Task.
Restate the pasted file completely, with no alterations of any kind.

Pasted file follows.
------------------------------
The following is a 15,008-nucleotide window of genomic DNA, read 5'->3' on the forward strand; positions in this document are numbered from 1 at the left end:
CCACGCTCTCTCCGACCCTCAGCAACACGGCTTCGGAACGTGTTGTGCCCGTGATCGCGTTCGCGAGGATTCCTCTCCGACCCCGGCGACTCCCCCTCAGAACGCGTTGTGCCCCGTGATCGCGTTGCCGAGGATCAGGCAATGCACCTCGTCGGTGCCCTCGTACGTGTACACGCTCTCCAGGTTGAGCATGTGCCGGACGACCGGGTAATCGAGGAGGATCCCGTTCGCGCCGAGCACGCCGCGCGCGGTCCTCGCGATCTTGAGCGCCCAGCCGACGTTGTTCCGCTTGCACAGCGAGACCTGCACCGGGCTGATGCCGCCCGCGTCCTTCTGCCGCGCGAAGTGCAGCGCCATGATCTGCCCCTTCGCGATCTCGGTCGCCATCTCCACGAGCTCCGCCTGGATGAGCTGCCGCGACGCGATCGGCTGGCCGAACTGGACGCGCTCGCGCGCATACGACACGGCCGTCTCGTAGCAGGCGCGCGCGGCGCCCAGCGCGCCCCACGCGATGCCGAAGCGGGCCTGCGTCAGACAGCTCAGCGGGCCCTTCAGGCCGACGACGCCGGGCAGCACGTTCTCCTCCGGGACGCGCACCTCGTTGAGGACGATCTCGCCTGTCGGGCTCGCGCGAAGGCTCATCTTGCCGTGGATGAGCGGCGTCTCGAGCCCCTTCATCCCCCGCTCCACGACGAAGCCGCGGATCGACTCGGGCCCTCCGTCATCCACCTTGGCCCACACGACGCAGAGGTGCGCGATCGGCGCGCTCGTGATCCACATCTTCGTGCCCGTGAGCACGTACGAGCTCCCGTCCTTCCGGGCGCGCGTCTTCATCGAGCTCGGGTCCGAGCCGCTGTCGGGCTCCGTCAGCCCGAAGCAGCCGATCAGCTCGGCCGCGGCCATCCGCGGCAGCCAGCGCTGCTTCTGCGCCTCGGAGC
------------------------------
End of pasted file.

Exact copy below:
The following is a 15,008-nucleotide window of genomic DNA, read 5'->3' on the forward strand; positions in this document are numbered from 1 at the left end:
CCACGCTCTCTCCGACCCTCAGCAACACGGCTTCGGAACGTGTTGTGCCCGTGATCGCGTTCGCGAGGATTCCTCTCCGACCCCGGCGACTCCCCCTCAGAACGCGTTGTGCCCCGTGATCGCGTTGCCGAGGATCAGGCAATGCACCTCGTCGGTGCCCTCGTACGTGTACACGCTCTCCAGGTTGAGCATGTGCCGGACGACCGGGTAATCGAGGAGGATCCCGTTCGCGCCGAGCACGCCGCGCGCGGTCCTCGCGATCTTGAGCGCCCAGCCGACGTTGTTCCGCTTGCACAGCGAGACCTGCACCGGGCTGATGCCGCCCGCGTCCTTCTGCCGCGCGAAGTGCAGCGCCATGATCTGCCCCTTCGCGATCTCGGTCGCCATCTCCACGAGCTCCGCCTGGATGAGCTGCCGCGACGCGATCGGCTGGCCGAACTGGACGCGCTCGCGCGCATACGACACGGCCGTCTCGTAGCAGGCGCGCGCGGCGCCCAGCGCGCCCCACGCGATGCCGAAGCGGGCCTGCGTCAGACAGCTCAGCGGGCCCTTCAGGCCGACGACGCCGGGCAGCACGTTCTCCTCCGGGACGCGCACCTCGTTGAGGACGATCTCGCCTGTCGGGCTCGCGCGAAGGCTCATCTTGCCGTGGATGAGCGGCGTCTCGAGCCCCTTCATCCCCCGCTCCACGACGAAGCCGCGGATCGACTCGGGCCCTCCGTCATCCACCTTGGCCCACACGACGCAGAGGTGCGCGATCGGCGCGCTCGTGATCCACATCTTCGTGCCCGTGAGCACGTACGAGCTCCCGTCCTTCCGGGCGCGCGTCTTCATCGAGCTCGGGTCCGAGCCGCTGTCGGGCTCCGTCAGCCCGAAGCAGCCGATCAGCTCGGCCGCGGCCATCCGCGGCAGCCAGCGCTGCTTCTGCGCCTCGGAGC